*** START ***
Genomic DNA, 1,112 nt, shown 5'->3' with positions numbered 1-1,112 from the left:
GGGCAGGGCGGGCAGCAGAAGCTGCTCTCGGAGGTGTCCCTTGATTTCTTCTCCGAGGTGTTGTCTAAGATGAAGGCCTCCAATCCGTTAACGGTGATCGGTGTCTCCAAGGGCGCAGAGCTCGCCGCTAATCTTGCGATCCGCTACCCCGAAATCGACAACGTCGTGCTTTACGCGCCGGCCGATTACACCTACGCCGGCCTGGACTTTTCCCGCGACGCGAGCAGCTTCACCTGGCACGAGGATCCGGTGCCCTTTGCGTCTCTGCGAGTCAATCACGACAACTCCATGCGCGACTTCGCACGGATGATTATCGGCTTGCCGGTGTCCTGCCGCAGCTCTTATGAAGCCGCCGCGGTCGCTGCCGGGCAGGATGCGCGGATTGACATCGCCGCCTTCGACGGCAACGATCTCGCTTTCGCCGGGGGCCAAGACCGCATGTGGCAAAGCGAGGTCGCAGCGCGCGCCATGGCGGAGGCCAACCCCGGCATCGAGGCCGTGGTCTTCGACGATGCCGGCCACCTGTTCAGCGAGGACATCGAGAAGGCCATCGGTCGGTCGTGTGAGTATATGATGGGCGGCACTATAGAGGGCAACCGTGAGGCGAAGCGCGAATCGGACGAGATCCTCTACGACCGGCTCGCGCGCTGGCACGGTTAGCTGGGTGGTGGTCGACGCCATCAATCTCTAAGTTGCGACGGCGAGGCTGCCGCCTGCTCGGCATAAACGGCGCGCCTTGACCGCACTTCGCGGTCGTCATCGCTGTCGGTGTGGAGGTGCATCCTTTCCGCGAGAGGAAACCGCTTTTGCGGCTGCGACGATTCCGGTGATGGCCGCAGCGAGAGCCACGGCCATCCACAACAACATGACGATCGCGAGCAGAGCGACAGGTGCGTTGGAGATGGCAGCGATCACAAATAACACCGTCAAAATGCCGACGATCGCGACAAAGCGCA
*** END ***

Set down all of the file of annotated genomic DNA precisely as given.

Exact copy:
Genomic DNA, 1,112 nt, shown 5'->3' with positions numbered 1-1,112 from the left:
GGGCAGGGCGGGCAGCAGAAGCTGCTCTCGGAGGTGTCCCTTGATTTCTTCTCCGAGGTGTTGTCTAAGATGAAGGCCTCCAATCCGTTAACGGTGATCGGTGTCTCCAAGGGCGCAGAGCTCGCCGCTAATCTTGCGATCCGCTACCCCGAAATCGACAACGTCGTGCTTTACGCGCCGGCCGATTACACCTACGCCGGCCTGGACTTTTCCCGCGACGCGAGCAGCTTCACCTGGCACGAGGATCCGGTGCCCTTTGCGTCTCTGCGAGTCAATCACGACAACTCCATGCGCGACTTCGCACGGATGATTATCGGCTTGCCGGTGTCCTGCCGCAGCTCTTATGAAGCCGCCGCGGTCGCTGCCGGGCAGGATGCGCGGATTGACATCGCCGCCTTCGACGGCAACGATCTCGCTTTCGCCGGGGGCCAAGACCGCATGTGGCAAAGCGAGGTCGCAGCGCGCGCCATGGCGGAGGCCAACCCCGGCATCGAGGCCGTGGTCTTCGACGATGCCGGCCACCTGTTCAGCGAGGACATCGAGAAGGCCATCGGTCGGTCGTGTGAGTATATGATGGGCGGCACTATAGAGGGCAACCGTGAGGCGAAGCGCGAATCGGACGAGATCCTCTACGACCGGCTCGCGCGCTGGCACGGTTAGCTGGGTGGTGGTCGACGCCATCAATCTCTAAGTTGCGACGGCGAGGCTGCCGCCTGCTCGGCATAAACGGCGCGCCTTGACCGCACTTCGCGGTCGTCATCGCTGTCGGTGTGGAGGTGCATCCTTTCCGCGAGAGGAAACCGCTTTTGCGGCTGCGACGATTCCGGTGATGGCCGCAGCGAGAGCCACGGCCATCCACAACAACATGACGATCGCGAGCAGAGCGACAGGTGCGTTGGAGATGGCAGCGATCACAAATAACACCGTCAAAATGCCGACGATCGCGACAAAGCGCA